Compare and Contrast: Dick Hubbard then and now

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Back in 2004, Auckland Mayor Dick Hubbard outraged the LGBT community:

The gay community has won a historic victory in achieving legal recognition for same-sex partnerships, but has been stung by a last-minute push against civil unions by Auckland City’s mayor.

The same day that Parliament voted 65-55 to pass the legislation, Mayor Dick Hubbard sparked outrage as details were revealed of a letter he had signed urging MPs to oppose the bill on the basis that the children of gay couples were more likely to be victims of abuse and murder.

Auckland gay community representatives say they feel betrayed after Mr Hubbard campaigned in front of the Gay Auckland Business Association, saying he stood for diversity and tolerance.

While campaigning, he quoted American Professor Richard Florida’s creativity index that gay and immigrant populations boosted a city’s prosperity. ?

The bill, which polarised public opinion and split political parties, has dominated Parliament for three days, as MPs opposed to it fought to change the bill or force a referendum.

On Monday, Mr Hubbard and his wife, Diana, with Air New Zealand chief executive Ralph Norris, signed a letter to MPs asking them to “do the right thing for our children” on civil unions.

The letter quoted “international research” that children from unions other than marriage were more likely to be abused, murdered, suffer depression, lower educational standards and poverty “than those raised in a traditional heterosexual marriage”.

The letter was signed by Mr Norris and his wife, Pam, in a private capacity; John and Alma Sax, of Southpark Corporation Ltd; Ian and Mary Grant, of Parenting with Confidence; Alan Duff, of Books in Homes; and Michael Brown, Pro Vice-Chancellor of Maori at Auckland University.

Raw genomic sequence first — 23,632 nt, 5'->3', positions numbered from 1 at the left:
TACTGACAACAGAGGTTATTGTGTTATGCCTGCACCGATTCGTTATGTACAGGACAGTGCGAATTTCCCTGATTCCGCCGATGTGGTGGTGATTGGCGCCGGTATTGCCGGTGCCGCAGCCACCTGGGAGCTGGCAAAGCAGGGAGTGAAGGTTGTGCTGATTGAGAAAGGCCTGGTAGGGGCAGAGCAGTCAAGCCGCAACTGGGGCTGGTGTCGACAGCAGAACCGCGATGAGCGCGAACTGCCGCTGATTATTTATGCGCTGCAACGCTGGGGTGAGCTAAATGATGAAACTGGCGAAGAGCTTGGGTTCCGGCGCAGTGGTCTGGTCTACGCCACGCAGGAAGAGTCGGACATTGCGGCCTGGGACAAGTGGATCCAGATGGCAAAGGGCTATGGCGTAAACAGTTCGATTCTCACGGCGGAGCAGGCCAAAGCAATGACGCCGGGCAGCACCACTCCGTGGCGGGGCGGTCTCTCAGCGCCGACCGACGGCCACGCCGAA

That wasn’t all:

Mr Hubbard said yesterday that he was a moral conservative who, like MPs, was entitled to express an opinion on the conscience issue.

He denied flip-flopping on his earlier comments.

“I made it very plain that my position was one of tolerance but not of endorsement and I believe this stand is compatible with that.

“I am very keen on the sanctity of marriage and I’m very concerned that the Civil Union Bill as it is now is very close to the concept of marriage.

“I certainly don’t regard myself as homophobic in any shape or form,” Mr Hubbard said.

After the bill was passed, he said: “I don’t walk away with a sense of disappointment, I just feel it was appropriate to express my views.”

That was quite a stance, and also from Ralph Norris (but that is for another story), and somewhat sad and ironic given news yesterday that a man is now a member of the women’s weightlifting team for NZ:

New Zealand weightlifting has selected a transgender athlete for this month’s Australian International, believed to be a first in New Zealand sport.

Weightlifting officials told the Herald that Laurel Hubbard will be competing in the 90kg+ female category at the event. The tournament goes some way to determining Commonwealth Games selection so Hubbard is in prime position to compete for New Zealand at next year’s Commonwealth Games on the Gold Coast.

The selection of Hubbard, the daughter of cereal magnate and former Auckland mayor Dick Hubbard, is a pioneering moment in sport for the LBGT community.

Hubbard, 39, declined to be interviewed, saying through Olympic Weightlifting New Zealand general manager Emma Pilkington that she just wanted to “concentrate on preparing for her first international competition”.

If his son wanted to marry his partner now I wonder whether Dick Hubbard would express the same views he did back in 2004. His son is 39 now, back in 2004 he would have been 26 and would have clearly shown his preferences for sexuality. Dick Hubbard would have known that too…or perhaps not given his self-proclaimed moral conservatism.

I find this just so tragic…but once again it reveals the subtle hypocrisy of politicians and influencers when they put their names to things of a moral nature.


-NZ Herald